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Original Contribution
January 19, 2011

Efficacy of Escitalopram for Hot Flashes in Healthy Menopausal Women: A Randomized Controlled Trial

Author Affiliations

Author Affiliations: Departments of Obstetrics/Gynecology and Psychiatry (Dr Freeman) and Center for Clinical Epidemiology and Statistics (Dr Sammel), University of Pennsylvania School of Medicine, Philadelphia; Data Coordinating Center, Fred Hutchinson Cancer Research Center (Drs Guthrie, Anderson, and LaCroix and Mr Larson), University of Washington School of Medicine (Dr Reed), and Group Health Research Institute (Dr Newton), Seattle; Division of Research, Kaiser Permanente, Oakland, California (Drs Caan and Sternfeld); Massachusetts General Hospital, Boston (Drs Cohen and Joffe); School of Nursing, Indiana University, Indianapolis (Dr Carpenter); VA Medical Center/University of Minnesota, Minneapolis (Dr Ensrud); and National Institute on Aging, US National Institutes of Health, Bethesda, Maryland (Dr Sherman).

JAMA. 2011;305(3):267-274. doi:10.1001/jama.2010.2016

Context Concerns regarding the risks associated with estrogen and progesterone to manage menopausal symptoms have resulted in its declining use and increased interest in nonhormonal treatments with demonstrated efficacy for hot flashes.

Objective To determine the efficacy and tolerability of 10 to 20 mg/d escitalopram, a selective serotonin reuptake inhibitor, in alleviating the frequency, severity, and bother of menopausal hot flashes.

Design, Setting, and Patients A multicenter, 8-week, randomized, double-blind, placebo-controlled, parallel group trial that enrolled 205 women (95 African American; 102 white; 8 other) between July 2009 and June 2010.

Intervention Women received 10 to 20 mg/d of escitalopram or a matching placebo for 8 weeks.

Main Outcome Measures Primary outcomes were the frequency and severity of hot flashes assessed by prospective daily diaries at weeks 4 and 8. Secondary outcomes were hot flash bother, recorded on daily diaries, and clinical improvement (defined as hot flash frequency ≥50% decrease from baseline).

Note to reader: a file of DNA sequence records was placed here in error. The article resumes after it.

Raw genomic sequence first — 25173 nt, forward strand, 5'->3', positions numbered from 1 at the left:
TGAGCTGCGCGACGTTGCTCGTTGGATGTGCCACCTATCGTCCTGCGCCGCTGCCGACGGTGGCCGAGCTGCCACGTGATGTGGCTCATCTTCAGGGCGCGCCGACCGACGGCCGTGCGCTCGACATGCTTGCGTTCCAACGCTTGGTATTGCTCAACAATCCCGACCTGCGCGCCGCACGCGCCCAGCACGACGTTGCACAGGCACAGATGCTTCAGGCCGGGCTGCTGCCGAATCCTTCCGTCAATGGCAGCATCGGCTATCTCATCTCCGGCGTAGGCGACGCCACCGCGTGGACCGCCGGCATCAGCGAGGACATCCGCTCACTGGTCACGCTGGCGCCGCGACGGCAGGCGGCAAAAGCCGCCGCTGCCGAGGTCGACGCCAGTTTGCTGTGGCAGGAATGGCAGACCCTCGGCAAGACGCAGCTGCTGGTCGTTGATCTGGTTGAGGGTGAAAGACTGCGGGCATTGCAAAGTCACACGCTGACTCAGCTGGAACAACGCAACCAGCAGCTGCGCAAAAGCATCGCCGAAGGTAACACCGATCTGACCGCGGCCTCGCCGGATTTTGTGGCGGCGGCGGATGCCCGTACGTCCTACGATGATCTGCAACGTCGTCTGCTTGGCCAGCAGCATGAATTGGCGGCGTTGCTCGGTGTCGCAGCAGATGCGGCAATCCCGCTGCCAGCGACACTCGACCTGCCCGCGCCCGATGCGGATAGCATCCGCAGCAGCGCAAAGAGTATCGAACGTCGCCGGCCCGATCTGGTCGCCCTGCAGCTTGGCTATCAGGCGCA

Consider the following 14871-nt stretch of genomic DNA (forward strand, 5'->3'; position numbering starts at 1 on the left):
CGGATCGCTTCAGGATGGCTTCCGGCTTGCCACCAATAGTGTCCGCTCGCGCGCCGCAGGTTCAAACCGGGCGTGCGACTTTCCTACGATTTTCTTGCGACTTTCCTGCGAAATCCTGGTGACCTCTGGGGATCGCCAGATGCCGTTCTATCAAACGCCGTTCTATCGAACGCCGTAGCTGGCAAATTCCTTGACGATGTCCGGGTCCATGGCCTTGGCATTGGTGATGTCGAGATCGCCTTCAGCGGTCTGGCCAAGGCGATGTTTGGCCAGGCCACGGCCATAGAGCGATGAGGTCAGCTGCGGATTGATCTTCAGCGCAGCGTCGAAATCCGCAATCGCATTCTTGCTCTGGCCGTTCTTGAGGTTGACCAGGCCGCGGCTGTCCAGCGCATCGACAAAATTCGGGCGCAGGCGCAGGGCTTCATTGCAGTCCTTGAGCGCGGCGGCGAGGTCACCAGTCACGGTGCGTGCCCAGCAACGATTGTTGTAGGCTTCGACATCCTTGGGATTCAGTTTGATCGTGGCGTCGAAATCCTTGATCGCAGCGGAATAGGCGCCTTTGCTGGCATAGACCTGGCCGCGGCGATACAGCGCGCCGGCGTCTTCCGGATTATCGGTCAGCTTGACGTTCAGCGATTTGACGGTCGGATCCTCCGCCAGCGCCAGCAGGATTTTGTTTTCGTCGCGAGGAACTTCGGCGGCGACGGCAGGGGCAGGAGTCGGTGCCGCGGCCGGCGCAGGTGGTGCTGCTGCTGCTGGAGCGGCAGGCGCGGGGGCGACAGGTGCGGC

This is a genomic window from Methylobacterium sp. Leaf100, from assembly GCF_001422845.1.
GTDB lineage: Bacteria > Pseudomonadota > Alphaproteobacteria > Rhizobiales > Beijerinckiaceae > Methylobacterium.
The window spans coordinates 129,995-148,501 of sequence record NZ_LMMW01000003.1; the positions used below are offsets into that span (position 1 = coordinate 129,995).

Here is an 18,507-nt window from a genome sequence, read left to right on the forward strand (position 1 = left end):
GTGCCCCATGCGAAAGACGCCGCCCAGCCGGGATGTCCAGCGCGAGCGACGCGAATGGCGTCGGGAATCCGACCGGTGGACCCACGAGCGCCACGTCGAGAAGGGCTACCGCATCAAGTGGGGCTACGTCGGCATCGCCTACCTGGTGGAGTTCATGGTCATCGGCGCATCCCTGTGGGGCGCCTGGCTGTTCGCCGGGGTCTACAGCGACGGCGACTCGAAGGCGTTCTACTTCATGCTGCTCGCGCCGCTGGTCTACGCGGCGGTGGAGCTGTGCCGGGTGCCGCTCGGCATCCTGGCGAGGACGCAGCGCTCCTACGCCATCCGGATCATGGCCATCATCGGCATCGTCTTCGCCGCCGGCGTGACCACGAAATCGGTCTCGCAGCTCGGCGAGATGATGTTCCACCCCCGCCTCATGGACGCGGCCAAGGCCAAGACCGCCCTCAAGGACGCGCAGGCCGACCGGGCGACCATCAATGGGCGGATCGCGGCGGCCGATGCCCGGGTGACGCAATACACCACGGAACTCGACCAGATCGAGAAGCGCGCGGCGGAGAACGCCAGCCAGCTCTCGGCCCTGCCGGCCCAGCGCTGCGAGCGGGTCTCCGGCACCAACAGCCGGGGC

Results Mean (SD) daily hot flash frequency was 9.78 (5.60) at baseline. In a modified intent-to-treat analysis that included all randomized participants who provided hot flash diary data, the mean difference in hot flash frequency reduction was 1.41 (95% CI, 0.13-2.69) fewer hot flashes per day at week 8 among women taking escitalopram (P < .001), with mean reductions of 4.60 (95% CI, 3.74-5.47) and 3.20 (95% CI, 2.24-4.15) hot flashes per day in the escitalopram and placebo groups, respectively. Fifty-five percent of women in the escitalopram group vs 36% in the placebo group reported a decrease of at least 50% in hot flash frequency (P = .009) at the 8-week follow-up. Reductions in hot flash severity scores were significantly greater in the escitalopram group (−0.52; 95% CI, −0.64 to −0.40 vs −0.30; 95% CI, −0.42 to −0.17 for placebo; P < .001). Race did not significantly modify the treatment effect (P = .62). Overall discontinuation due to adverse events was 4% (7 in the active group, 2 in the placebo group). Three weeks after treatment ended, women in the escitalopram group reported a mean 1.59 (95% CI, 0.55-2.63; P = .02) more hot flashes per day than women in the placebo group.

Conclusion Among healthy women, the use of escitalopram (10-20 mg/d) compared with placebo resulted in fewer and less severe menopausal hot flashes at 8 weeks of follow-up.

Trial Registration clinicaltrials.gov Identifier: NCT00894543